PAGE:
Thinking about the kindness in the hearts and souls of every individual brings tears to my eyes (yes, I am a sap regardless, but these moments warrant sappiness, don't you think?). I'm not naive, as many people think. I know there are horrible things that happen. But the moments that truly lift us up are the ones that connect us as humankind, and these moments are never in shortage if our eyes and hearts are open.

Sunday, April 28, 2013

Back to Basics

Recently I completed a 30-day squat challenge. Many of you may have seen emails, tweets, and the like about this challenge in slight variations. I decided to try it when my neighbours told me they were doing it. The general idea is that you start with 50, and then in succession build up to 250 by the 30th day with rest-days throughout. 

Now, many of you may be thinking "No Problem!" While others are thinking, "No Way!" But let me assure you all! If I can do this, you ALL can! I started off just curious about whether I could do it, and part way through it turned into something way more personal. As silly as it sounds, I felt as though my ability to complete these squats meant so much more than just a physical accomplishment. I came to equate the challenge with commitment and strength of heart and mind.

According to the challenge, you are supposed to take a picture of your endearing rear before and after the challenge. I did NOT do this. Although my husband volunteered (vehemently), I decided that wasn't the important part for me. Strength was my guiding factor. And the strength that comes with being able to do 250 squats is immense!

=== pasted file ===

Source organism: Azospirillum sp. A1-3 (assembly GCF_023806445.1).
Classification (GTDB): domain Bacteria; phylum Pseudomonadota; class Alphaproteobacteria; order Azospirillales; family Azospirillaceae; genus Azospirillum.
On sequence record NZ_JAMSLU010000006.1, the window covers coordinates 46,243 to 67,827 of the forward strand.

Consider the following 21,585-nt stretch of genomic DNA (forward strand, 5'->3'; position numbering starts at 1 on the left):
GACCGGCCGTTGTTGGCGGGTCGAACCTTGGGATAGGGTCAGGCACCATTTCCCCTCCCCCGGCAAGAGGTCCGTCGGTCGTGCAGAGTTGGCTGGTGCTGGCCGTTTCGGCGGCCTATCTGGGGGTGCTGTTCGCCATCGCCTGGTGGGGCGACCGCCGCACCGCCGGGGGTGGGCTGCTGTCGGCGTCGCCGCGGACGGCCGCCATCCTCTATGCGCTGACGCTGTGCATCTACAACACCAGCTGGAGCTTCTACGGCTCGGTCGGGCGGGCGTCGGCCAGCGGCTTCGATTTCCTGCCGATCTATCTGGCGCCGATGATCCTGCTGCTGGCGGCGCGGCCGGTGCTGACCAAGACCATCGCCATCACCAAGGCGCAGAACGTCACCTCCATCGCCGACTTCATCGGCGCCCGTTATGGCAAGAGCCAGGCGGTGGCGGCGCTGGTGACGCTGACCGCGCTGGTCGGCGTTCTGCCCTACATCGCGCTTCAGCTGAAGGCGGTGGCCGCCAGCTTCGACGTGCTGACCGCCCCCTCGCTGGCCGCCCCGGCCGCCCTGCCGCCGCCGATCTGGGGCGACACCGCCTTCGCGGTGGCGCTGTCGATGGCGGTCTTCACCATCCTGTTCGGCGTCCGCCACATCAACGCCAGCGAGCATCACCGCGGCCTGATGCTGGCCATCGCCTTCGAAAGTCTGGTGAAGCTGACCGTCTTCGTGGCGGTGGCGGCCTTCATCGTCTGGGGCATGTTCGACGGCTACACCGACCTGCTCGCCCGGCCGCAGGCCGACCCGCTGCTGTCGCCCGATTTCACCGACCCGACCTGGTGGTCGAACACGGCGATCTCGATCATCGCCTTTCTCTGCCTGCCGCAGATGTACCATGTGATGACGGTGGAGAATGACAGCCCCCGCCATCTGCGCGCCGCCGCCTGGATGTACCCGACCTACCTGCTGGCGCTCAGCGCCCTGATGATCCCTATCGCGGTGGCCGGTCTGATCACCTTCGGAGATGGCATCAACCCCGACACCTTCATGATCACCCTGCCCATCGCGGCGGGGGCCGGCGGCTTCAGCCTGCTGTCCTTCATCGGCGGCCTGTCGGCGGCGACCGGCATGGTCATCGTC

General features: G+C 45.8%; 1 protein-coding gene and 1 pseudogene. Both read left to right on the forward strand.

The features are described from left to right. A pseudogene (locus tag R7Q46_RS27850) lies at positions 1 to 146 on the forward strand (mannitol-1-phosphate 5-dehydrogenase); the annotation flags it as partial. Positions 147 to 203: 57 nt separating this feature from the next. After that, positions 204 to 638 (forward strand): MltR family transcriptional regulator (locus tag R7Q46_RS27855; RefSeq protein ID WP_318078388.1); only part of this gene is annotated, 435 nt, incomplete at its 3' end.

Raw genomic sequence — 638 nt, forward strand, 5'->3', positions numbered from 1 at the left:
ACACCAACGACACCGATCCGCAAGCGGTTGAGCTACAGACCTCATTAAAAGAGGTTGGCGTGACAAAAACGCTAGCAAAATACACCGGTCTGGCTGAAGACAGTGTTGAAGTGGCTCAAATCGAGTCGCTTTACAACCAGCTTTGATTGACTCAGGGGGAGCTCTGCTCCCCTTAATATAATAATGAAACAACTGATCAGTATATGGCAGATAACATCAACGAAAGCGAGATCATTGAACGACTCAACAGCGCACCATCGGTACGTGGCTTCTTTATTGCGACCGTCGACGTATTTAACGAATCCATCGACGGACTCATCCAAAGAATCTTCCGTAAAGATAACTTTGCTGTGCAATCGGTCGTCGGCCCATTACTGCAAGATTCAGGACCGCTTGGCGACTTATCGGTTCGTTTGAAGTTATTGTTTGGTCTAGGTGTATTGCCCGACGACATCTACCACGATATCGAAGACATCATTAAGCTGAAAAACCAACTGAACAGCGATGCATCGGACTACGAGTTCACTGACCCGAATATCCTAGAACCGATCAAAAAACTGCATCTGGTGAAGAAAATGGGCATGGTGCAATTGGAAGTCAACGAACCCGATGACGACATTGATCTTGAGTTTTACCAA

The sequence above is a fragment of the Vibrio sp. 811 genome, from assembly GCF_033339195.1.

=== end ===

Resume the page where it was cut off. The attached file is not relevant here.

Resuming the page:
Once the challenge was done, however, I was a bit lost. I felt fabulous at having accomplished this goal, but I had no idea what I was supposed to do next. So, I put the question out there and received a bit of feedback.  And all of this got  me thinking about getting back to basics. It really isn't as hard getting a bit of strength training or cardio into your day as you might think. What's most daunting is trying to coordinate getting to the gym between jobs and life in general, but when you have the ability to do so much at home, then things become so much simpler! 

I found that even going to gym, I wanted to do my squats. So, after some cardio, I found myself in a small corner of one of the weight rooms doing a succession of 50 squats and 10 push ups (totalling 200 squats and 30 push ups). You see, even after having been a consistent GoodLife member for more than 8 years, and even though I've used the weight machines and gone to classes, I still find doing the weight-machine circuit to be an enigma. I don't know how many reps to do of however many sets, and I feel like I can never remember how many I did last time! I considered bringing my trusty notebook and pen with me, but no else has paper and pen in hand! How do they all remember??? Different weights and different reps on different machines makes for a spinning head...there must be a system I just haven't tapped into. And I haven't given up entirely on the machines, but how can a person go wrong with good ol' squats and push ups? Or any of the other exercises available to a gym-less soul?

Don't get me wrong, I definitely appreciate the weight machines and all they have to offer, and I completely understand for those who have a specific goal in mind (whether a certain weight, reps, competition, etc.) that these machines offer invaluable support towards those goals, but I'm a layman, and my comments are directed to the other laymens out there...WORKING OUT NEEDN'T BE OVERWHELMING! And using your own body weight prevents the possibility of injuries when you (read "I") don't really know what kind of system to put in place on the machines.